Let's start off with a simple type parameterized class definition.

data class Drinksy<T>(val content: T)

In our Drinksy we have a type parameter that has a getter. We can use this to our advantage in few ways. We know what the return type of the getter is once we have created our class. Here there is nothing different from the Java world.

val stringyDrink: Drinksy<String> = Drinksy("Milk") // Or more labourious `Drinksy<String>("Milk")`

If we take this one step further, we can define a proper class for our content. With this we can safely know the type of our content property. If we do this we can then bound our generic type param in Drinksy so some fool doesn't make you drink lead.

interface Liquid
class Milk: Liquid
data class Drinksy<T: Liquid>(val content: T)
val milkyDrink: Drinksy<Milk> = Drinksy(Milk()) 
val smooth: Milk = milkyDrink.content

Now if we try to create our Drinksy with a milk String, we will not get anywhere because the compiler will stop us. This is nice and all, but what we are really talking about is standard type parameters; there is no magic here. What makes this interesting is that if you copy-paste our Liquid interface and our new Drinksy class to Intellij, you will get a suggestion squiggly line telling that our type param T only has out variance. IntelliJ suggests that we redefine our Drinksy class like this:

data class Drinksy<out T: Liquid>(val content: T)

That looks a bit weird, doesn't it? In the Java world we have few keywords when defining our bounded type variables. The words super and extends are used to define contravariance and covariance of the wildcarded (with ? type param) generic types respectively. Kotlin makes our minds (and our fingers) do a little bit less work and defines these variances with the keywords in and out. The easiest way to think about these words is to take them as they are, ingoing typed parameter uses in keyword, outcoming typed parameter uses the out keyword. In our previous example, we can't modify the content of Drinksy class to be a var, mutable property. If we would do that our content would be having an ingoing setter function as well and our out bounded type wouldn't line up anymore. This simple rule of thumb works similarly for functions as well.

What good is this in the real world, then? With these bounds we can do safe type trickery with our objects. Let's take our outed Drinksy from above and try the following.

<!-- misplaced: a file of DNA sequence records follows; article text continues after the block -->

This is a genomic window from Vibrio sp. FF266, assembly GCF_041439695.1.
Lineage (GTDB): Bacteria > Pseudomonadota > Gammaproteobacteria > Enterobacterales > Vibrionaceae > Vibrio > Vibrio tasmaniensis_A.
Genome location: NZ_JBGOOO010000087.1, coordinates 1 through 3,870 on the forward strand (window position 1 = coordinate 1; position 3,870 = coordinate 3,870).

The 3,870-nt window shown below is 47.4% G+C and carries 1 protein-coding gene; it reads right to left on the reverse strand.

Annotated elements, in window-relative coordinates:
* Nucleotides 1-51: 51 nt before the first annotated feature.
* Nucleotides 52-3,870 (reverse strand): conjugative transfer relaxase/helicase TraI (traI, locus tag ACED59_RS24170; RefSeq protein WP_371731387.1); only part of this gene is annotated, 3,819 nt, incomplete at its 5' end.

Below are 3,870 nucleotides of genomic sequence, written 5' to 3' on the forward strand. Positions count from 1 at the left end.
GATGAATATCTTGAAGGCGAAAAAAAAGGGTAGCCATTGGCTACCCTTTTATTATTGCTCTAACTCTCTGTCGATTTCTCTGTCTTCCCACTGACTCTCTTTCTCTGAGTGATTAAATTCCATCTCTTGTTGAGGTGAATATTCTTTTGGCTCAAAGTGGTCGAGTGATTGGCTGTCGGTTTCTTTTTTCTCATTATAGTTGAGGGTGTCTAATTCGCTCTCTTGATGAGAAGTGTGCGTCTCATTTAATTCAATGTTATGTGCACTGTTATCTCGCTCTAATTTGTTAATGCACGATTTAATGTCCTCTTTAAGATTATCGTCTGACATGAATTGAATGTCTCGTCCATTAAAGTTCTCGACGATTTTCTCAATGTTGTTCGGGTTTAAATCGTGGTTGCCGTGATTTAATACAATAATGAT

data class Drinksy<out T: Liquid>(val content: T)
val milkyDrink: Drinksy<Milk> = Drinksy(Milk())
val liquidDrink: Drinksy<Liquid> = milkyDrink

This works fine in Kotlin because the compiler knows that our T is outgoing. In Java we can kind of do the same thing:

class Drinksy<T extends Liquid>{
    private T content;
interface Liquid{}
interface Milk extends Liquid{}
final Drinksy<Milk> milkyDrink = new Drinksy<>();
final Drinksy<? extends Liquid> liquidDrink = milkyDrink;

There is a bit of a difference in our liquidDrinks between languages. In Kotlin the type is Liquid where in Java it is this monstrous ? extends Liquid. If we would have tried to stickLiquid in there for the Java example we would have gotten a compile error. This is because in Kotlin we have declaration site variance, whereas in Java the same problem is solved by use-site variance. Kotlin knows from the itty-bitty out keyword in our type declaration that our Drinksy is safe to drink, it is still Liquid.

Again if we change our content in the Drinksy data class to be a var (and also removing the out keyword from the type definition) we will stumble upon a compiler error. Since we don't know that the bounded type is only outgoing, we can't assume that our other drink is only Liquid, it is precisely Milk.

data class Drinksy<T: Liquid>(var content: T)
val milkyDrink: Drinksy<Milk> = Drinksy(Milk())
val otherDrink: Drinksy<Liquid> = milkyDrink

This will blow up in our face in compile time with an error Type mismatch. Required: Drinksy<Liquid>, Found: Drinksy<Milk>. In this case, Kotlin cannot assume the variance of our type and therefore does not allow it.

Kotlin also has use-site variance similar to Java. On the use site we can use our already familiar in and out keywords. Use cases for this are when we have a class that has both contra (out)- and covariant (in) function types but we are, at this site, using only covariant for example.

data class Drinksy<T: Liquid>(var content: T)
data class Dronksy<T: Liquid>(var content: T, val anotherDrink: Drinksy<out T>)
fun <T: Liquid> Dronksy<T>.justTheOtherOne(): Drinksy<out T>{
    return anotherDrink
val milkyDrink: Dronksy<Milk> = Dronksy(Milk(), Drinksy(Milk()))
val compileErrorLiquid: Drinksy<Liquid> = milkyDrink.anotherDrink
val maybeLiquid: Drinksy<out Liquid> = milkyDrink.anotherDrink